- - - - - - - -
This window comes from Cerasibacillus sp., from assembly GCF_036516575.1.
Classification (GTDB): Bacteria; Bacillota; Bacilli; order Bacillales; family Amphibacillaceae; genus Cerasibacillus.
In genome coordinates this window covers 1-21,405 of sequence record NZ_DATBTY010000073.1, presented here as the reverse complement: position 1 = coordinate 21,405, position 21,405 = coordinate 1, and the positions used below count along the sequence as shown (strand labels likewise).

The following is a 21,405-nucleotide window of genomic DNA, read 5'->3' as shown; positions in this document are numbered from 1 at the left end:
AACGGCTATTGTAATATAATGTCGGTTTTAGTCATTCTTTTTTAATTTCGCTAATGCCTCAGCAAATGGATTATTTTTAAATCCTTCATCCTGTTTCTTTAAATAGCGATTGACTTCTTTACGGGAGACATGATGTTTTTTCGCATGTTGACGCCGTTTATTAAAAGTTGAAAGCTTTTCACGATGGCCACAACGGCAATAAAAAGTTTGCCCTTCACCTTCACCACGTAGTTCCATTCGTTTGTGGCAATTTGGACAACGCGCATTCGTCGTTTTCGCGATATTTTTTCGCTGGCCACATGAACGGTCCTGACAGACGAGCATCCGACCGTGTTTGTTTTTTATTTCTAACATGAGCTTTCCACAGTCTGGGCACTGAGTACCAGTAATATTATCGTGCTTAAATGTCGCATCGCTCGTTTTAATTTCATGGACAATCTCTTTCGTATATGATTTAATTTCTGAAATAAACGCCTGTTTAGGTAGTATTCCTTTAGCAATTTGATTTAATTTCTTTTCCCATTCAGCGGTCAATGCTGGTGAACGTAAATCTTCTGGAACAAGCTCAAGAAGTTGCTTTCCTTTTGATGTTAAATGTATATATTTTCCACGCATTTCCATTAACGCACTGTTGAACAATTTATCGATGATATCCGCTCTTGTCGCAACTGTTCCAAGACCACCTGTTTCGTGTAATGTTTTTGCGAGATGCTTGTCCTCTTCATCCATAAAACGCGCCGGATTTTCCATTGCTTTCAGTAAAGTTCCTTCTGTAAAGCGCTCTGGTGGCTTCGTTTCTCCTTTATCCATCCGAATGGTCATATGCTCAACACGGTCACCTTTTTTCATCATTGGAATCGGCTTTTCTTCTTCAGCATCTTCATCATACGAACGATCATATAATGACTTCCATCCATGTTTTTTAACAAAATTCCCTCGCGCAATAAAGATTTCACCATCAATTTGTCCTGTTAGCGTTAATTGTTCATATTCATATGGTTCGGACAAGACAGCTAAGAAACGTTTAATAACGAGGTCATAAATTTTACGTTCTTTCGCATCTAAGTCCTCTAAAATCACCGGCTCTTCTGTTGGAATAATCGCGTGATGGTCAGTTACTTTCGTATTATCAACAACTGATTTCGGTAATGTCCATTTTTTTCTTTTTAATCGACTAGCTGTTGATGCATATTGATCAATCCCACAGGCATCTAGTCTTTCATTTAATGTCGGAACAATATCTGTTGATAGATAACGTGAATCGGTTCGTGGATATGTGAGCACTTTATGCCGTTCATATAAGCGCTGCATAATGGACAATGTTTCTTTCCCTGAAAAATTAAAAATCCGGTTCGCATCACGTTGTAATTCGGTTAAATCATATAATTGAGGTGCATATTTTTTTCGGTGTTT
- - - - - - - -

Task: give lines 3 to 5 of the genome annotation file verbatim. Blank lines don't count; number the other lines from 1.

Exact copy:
In genome coordinates this window covers 1-21,405 of sequence record NZ_DATBTY010000073.1, presented here as the reverse complement: position 1 = coordinate 21,405, position 21,405 = coordinate 1, and the positions used below count along the sequence as shown (strand labels likewise).

The following is a 21,405-nucleotide window of genomic DNA, read 5'->3' as shown; positions in this document are numbered from 1 at the left end:
AACGGCTATTGTAATATAATGTCGGTTTTAGTCATTCTTTTTTAATTTCGCTAATGCCTCAGCAAATGGATTATTTTTAAATCCTTCATCCTGTTTCTTTAAATAGCGATTGACTTCTTTACGGGAGACATGATGTTTTTTCGCATGTTGACGCCGTTTATTAAAAGTTGAAAGCTTTTCACGATGGCCACAACGGCAATAAAAAGTTTGCCCTTCACCTTCACCACGTAGTTCCATTCGTTTGTGGCAATTTGGACAACGCGCATTCGTCGTTTTCGCGATATTTTTTCGCTGGCCACATGAACGGTCCTGACAGACGAGCATCCGACCGTGTTTGTTTTTTATTTCTAACATGAGCTTTCCACAGTCTGGGCACTGAGTACCAGTAATATTATCGTGCTTAAATGTCGCATCGCTCGTTTTAATTTCATGGACAATCTCTTTCGTATATGATTTAATTTCTGAAATAAACGCCTGTTTAGGTAGTATTCCTTTAGCAATTTGATTTAATTTCTTTTCCCATTCAGCGGTCAATGCTGGTGAACGTAAATCTTCTGGAACAAGCTCAAGAAGTTGCTTTCCTTTTGATGTTAAATGTATATATTTTCCACGCATTTCCATTAACGCACTGTTGAACAATTTATCGATGATATCCGCTCTTGTCGCAACTGTTCCAAGACCACCTGTTTCGTGTAATGTTTTTGCGAGATGCTTGTCCTCTTCATCCATAAAACGCGCCGGATTTTCCATTGCTTTCAGTAAAGTTCCTTCTGTAAAGCGCTCTGGTGGCTTCGTTTCTCCTTTATCCATCCGAATGGTCATATGCTCAACACGGTCACCTTTTTTCATCATTGGAATCGGCTTTTCTTCTTCAGCATCTTCATCATACGAACGATCATATAATGACTTCCATCCATGTTTTTTAACAAAATTCCCTCGCGCAATAAAGATTTCACCATCAATTTGTCCTGTTAGCGTTAATTGTTCATATTCATATGGTTCGGACAAGACAGCTAAGAAACGTTTAATAACGAGGTCATAAATTTTACGTTCTTTCGCATCTAAGTCCTCTAAAATCACCGGCTCTTCTGTTGGAATAATCGCGTGATGGTCAGTTACTTTCGTATTATCAACAACTGATTTCGGTAATGTCCATTTTTTTCTTTTTAATCGACTAGCTGTTGATGCATATTGATCAATCCCACAGGCATCTAGTCTTTCATTTAATGTCGGAACAATATCTGTTGATAGATAACGTGAATCGGTTCGTGGATATGTGAGCACTTTATGCCGTTCATATAAGCGCTGCATAATGGACAATGTTTCTTTCCCTGAAAAATTAAAAATCCGGTTCGCATCACGTTGTAATTCGGTTAAATCATATAATTGAGGTGCATATTTTTTTCGGTGTTT